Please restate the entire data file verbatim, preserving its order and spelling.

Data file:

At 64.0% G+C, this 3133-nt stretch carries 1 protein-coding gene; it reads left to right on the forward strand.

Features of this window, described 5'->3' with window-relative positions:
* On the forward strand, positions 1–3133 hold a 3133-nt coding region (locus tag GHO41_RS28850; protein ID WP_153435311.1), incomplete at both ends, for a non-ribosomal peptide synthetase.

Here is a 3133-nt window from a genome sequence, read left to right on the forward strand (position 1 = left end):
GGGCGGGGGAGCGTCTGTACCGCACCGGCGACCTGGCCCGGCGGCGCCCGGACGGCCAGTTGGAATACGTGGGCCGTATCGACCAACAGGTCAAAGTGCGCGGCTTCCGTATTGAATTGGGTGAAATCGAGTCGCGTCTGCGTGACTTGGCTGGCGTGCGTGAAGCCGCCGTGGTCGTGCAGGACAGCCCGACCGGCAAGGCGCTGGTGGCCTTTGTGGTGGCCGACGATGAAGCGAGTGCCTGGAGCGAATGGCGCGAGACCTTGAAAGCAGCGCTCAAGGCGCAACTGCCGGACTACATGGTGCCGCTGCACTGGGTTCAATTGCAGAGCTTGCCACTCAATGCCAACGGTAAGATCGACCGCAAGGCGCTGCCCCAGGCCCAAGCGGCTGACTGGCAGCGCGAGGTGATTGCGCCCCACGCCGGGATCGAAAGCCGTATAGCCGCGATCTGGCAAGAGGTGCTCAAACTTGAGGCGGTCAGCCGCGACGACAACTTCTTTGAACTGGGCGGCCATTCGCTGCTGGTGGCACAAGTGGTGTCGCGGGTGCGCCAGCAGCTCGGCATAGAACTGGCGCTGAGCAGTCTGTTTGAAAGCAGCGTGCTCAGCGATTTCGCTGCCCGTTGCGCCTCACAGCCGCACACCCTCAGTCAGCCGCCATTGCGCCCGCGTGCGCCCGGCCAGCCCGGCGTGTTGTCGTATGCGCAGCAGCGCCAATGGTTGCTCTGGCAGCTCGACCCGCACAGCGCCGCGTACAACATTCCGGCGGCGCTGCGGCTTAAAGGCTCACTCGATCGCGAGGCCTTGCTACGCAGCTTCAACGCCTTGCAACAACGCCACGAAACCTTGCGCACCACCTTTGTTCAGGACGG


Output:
At 64.0% G+C, this 3133-nt stretch carries 1 protein-coding gene; it reads left to right on the forward strand.

Features of this window, described 5'->3' with window-relative positions:
* On the forward strand, positions 1–3133 hold a 3133-nt coding region (locus tag GHO41_RS28850; protein ID WP_153435311.1), incomplete at both ends, for a non-ribosomal peptide synthetase.

Here is a 3133-nt window from a genome sequence, read left to right on the forward strand (position 1 = left end):
GGGCGGGGGAGCGTCTGTACCGCACCGGCGACCTGGCCCGGCGGCGCCCGGACGGCCAGTTGGAATACGTGGGCCGTATCGACCAACAGGTCAAAGTGCGCGGCTTCCGTATTGAATTGGGTGAAATCGAGTCGCGTCTGCGTGACTTGGCTGGCGTGCGTGAAGCCGCCGTGGTCGTGCAGGACAGCCCGACCGGCAAGGCGCTGGTGGCCTTTGTGGTGGCCGACGATGAAGCGAGTGCCTGGAGCGAATGGCGCGAGACCTTGAAAGCAGCGCTCAAGGCGCAACTGCCGGACTACATGGTGCCGCTGCACTGGGTTCAATTGCAGAGCTTGCCACTCAATGCCAACGGTAAGATCGACCGCAAGGCGCTGCCCCAGGCCCAAGCGGCTGACTGGCAGCGCGAGGTGATTGCGCCCCACGCCGGGATCGAAAGCCGTATAGCCGCGATCTGGCAAGAGGTGCTCAAACTTGAGGCGGTCAGCCGCGACGACAACTTCTTTGAACTGGGCGGCCATTCGCTGCTGGTGGCACAAGTGGTGTCGCGGGTGCGCCAGCAGCTCGGCATAGAACTGGCGCTGAGCAGTCTGTTTGAAAGCAGCGTGCTCAGCGATTTCGCTGCCCGTTGCGCCTCACAGCCGCACACCCTCAGTCAGCCGCCATTGCGCCCGCGTGCGCCCGGCCAGCCCGGCGTGTTGTCGTATGCGCAGCAGCGCCAATGGTTGCTCTGGCAGCTCGACCCGCACAGCGCCGCGTACAACATTCCGGCGGCGCTGCGGCTTAAAGGCTCACTCGATCGCGAGGCCTTGCTACGCAGCTTCAACGCCTTGCAACAACGCCACGAAACCTTGCGCACCACCTTTGTTCAGGACGG